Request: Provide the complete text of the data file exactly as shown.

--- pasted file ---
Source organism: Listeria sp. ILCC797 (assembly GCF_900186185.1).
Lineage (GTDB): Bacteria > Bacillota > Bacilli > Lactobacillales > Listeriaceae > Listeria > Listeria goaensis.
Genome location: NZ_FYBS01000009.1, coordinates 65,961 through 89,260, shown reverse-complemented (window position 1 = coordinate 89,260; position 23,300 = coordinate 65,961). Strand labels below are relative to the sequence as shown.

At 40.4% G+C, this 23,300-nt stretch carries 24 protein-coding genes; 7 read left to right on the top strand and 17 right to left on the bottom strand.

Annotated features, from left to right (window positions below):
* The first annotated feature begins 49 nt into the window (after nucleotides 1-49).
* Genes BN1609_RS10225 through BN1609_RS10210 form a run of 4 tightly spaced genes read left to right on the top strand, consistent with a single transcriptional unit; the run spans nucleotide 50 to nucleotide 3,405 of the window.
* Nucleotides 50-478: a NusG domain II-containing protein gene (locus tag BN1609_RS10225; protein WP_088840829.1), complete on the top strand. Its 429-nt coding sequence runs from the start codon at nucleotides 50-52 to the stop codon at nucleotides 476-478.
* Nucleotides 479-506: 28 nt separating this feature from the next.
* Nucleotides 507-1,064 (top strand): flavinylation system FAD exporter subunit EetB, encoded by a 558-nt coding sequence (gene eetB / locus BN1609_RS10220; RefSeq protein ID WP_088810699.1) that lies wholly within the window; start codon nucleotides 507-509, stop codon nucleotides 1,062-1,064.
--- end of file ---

Source organism: Listeria sp. ILCC797 (assembly GCF_900186185.1).
Lineage (GTDB): Bacteria > Bacillota > Bacilli > Lactobacillales > Listeriaceae > Listeria > Listeria goaensis.
Genome location: NZ_FYBS01000009.1, coordinates 65,961 through 89,260, shown reverse-complemented (window position 1 = coordinate 89,260; position 23,300 = coordinate 65,961). Strand labels below are relative to the sequence as shown.

At 40.4% G+C, this 23,300-nt stretch carries 24 protein-coding genes; 7 read left to right on the top strand and 17 right to left on the bottom strand.

Annotated features, from left to right (window positions below):
* The first annotated feature begins 49 nt into the window (after nucleotides 1-49).
* Genes BN1609_RS10225 through BN1609_RS10210 form a run of 4 tightly spaced genes read left to right on the top strand, consistent with a single transcriptional unit; the run spans nucleotide 50 to nucleotide 3,405 of the window.
* Nucleotides 50-478: a NusG domain II-containing protein gene (locus tag BN1609_RS10225; protein WP_088840829.1), complete on the top strand. Its 429-nt coding sequence runs from the start codon at nucleotides 50-52 to the stop codon at nucleotides 476-478.
* Nucleotides 479-506: 28 nt separating this feature from the next.
* Nucleotides 507-1,064 (top strand): flavinylation system FAD exporter subunit EetB, encoded by a 558-nt coding sequence (gene eetB / locus BN1609_RS10220; RefSeq protein ID WP_088810699.1) that lies wholly within the window; start codon nucleotides 507-509, stop codon nucleotides 1,062-1,064.